The Millville Board of Adjustment held a meeting on Oct. 27 to discuss three variance applications filed by Millville Town Center Associates, LLC.
The applicant requested to be granted additional square footage on directional signage from 1.5 square feet to 13.13 square feet per sign, proposing to install two illuminated “Welcome” signs.
“I interpreted that as a directional sign,” explained town Code and Building Administrator Eric Evans. “They’re allowed to have directional signs… It doesn’t say how many signs they can have just the size [restriction].”
Gary Brent, who represented both Giant Food and Gable Signs, spoke to the board regarding the entrance signs requested within the variance application.
“A lot of this, the size of these signs is driven by the sight profile from the street. They are extremely set back from the road. This is guiding customers into the shopping center and once they’re in the shopping center, helping safely guide them as to where they need to go.”
Town Solicitor Seth Thompson asked Brent if thought was given to the size of the sign based on where people would be parking based on their distance from the sign.
“This is the guide once they’re inside the shopping center. We couldn’t put a welcome sign up on the wall that would be tasteful that would get people from the street,” said Brent, adding that the design is based on a sight line of approximately 300 feet. “This is designed assuming someone is in the parking lot.”
Board member Mark Reeve asked whether the store had considered installing the signs inside the doorframes.
“They are inside... Again, the idea is to try and increase a way for people to safely find the entrance. Parking is dispersed... they’re trying to help their customers park closer and get in the door,” said Brent, adding that the parking lot is relatively dark at night.
“We have to think about residents as well,” responded Reeve. “Is this a necessary variance that we need to grant?”
Board member Andy Lyons said that he could understand the need for illuminated entrance signs.
“I use the Giant a lot, so I know where the entrances are. But still, they’re very far away from each other and once you get into a certain area of that parking lot you’re kind of in no-mans land. Believe it or not, even though I know where the entrances are... I may find those signs helpful. Once you get in there, it’s a pretty monotonous store front.”
He also noted that although the storefront has two raised “towers” on the façade where the entrances are, once inside the parking lot they are less pronounced.
“I feel there is a relative need,” said Lyons.
Thompson noted that the variance, per the town code, could be granted due to an exceptional practical difficulty or unnecessary hardship.
Lyon’s motioned to grant the variance for the illuminated entrance signs based on the physical conditions that exist within the parking lot, in terms of distance and the depth of the lot.
The Board voted 2-1 in favor of the variance request, with Reeve opposed.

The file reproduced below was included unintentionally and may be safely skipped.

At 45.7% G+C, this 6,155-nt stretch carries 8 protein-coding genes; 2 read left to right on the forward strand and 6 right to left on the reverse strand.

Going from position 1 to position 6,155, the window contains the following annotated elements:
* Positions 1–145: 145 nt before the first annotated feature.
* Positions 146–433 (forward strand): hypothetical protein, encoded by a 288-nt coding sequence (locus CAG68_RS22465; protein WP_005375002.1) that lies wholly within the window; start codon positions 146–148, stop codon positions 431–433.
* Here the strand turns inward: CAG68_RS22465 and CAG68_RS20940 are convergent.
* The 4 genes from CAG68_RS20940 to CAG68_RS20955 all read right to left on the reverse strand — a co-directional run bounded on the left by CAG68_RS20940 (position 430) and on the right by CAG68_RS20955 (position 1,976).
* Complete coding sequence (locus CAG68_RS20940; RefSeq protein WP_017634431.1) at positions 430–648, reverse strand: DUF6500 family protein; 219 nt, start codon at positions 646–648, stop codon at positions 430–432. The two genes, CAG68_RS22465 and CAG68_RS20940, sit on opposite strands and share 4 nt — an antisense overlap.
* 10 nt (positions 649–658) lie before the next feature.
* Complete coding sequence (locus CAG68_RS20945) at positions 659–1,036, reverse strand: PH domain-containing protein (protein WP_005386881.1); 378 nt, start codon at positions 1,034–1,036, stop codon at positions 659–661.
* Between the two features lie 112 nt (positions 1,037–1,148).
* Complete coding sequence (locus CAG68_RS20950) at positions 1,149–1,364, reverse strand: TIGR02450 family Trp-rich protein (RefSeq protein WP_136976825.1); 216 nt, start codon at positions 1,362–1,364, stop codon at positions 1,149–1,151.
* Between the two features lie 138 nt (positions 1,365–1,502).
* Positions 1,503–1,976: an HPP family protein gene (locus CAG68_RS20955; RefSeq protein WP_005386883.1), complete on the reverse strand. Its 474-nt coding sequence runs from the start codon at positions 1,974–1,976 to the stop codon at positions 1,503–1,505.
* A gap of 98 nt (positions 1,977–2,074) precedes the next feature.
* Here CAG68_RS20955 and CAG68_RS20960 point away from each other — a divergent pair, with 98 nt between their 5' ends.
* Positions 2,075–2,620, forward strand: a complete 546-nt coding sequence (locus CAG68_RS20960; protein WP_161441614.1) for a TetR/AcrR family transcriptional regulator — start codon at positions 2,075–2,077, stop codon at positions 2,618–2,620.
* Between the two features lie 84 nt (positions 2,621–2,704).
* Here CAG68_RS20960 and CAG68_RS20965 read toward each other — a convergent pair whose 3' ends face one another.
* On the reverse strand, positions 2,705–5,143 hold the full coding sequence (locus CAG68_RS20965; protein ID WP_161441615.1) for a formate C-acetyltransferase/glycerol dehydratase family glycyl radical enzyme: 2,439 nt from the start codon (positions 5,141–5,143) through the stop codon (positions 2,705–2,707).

“I don’t see where the conditions are being satisfied here,” he said.
The board was also presented on information regarding the application requesting a variance to allow five signs be installed on the storefront. As it currently reads within the town’s code, for commercial use may have one sign, displaying the store’s name.
“This is a re-imaging for Giant,” explained Brent. “The purpose of this is to have uniformity within their brand. I know that sometimes that seems less important to the towns but it is very important for Giant… recently with economic restraints and things of that nature this is a studied program of reimaging that has shown success for their customer base to increase their sales.
“What they’ve essentially done is shrunk down the logos and spent less time and energy with the name and more time on the services and the types of products they sell.”
Brent noted that the current signs that are on the Giant storefront would be taken down and replaced. Brent said that the store was requesting to put up signs that say, “Giant,” “The Quality Food People,” “Starbucks,” “Pharmacy” and “Low Prices.”
“The economy has driven this re-imaging away from to be honest,” he said. “The Giant pharmacy, it’s a brand within a brand. Many people just use the pharmacy, honestly... the pharmacy people come and we try to pull in those customers for other reasons and vice versa.
Millville Town Associates also filed an application for a variance for additional square footage. The current Code permits 100 square feet or 5 percent of the building’s frontage for a commercial use within a shopping center. They requested that the town grant them a variance of 191.4 square feet, for a total 291.4 square footage of signage.
“This building is a legally nonconforming because they had signage prior to the new code in 2007. The code says that if they want to change their signage more than 50% they have to be conforming,” explained Town Manager Debbie Botchie.
Thompson asked Brent whether there was any order of priority or hierarchy in terms of importance within the five signs.
“The Giant sign obviously, I believe once you get to that point, you’re limited to what’s left. You couldn’t go in order and take the first three.”
The board decided to table discussion of the two remaining variance applications until Nov. 17 at 7 p.m., to give them additional time to consider the requests.
“I’d sort of like to go over it with a finer toothed comb and seem what kind of compromises, if any, can be made to satisfy our charge and just not willy nilly,” said Lyons.
“We do want to do right by all parties here,” added Reeve.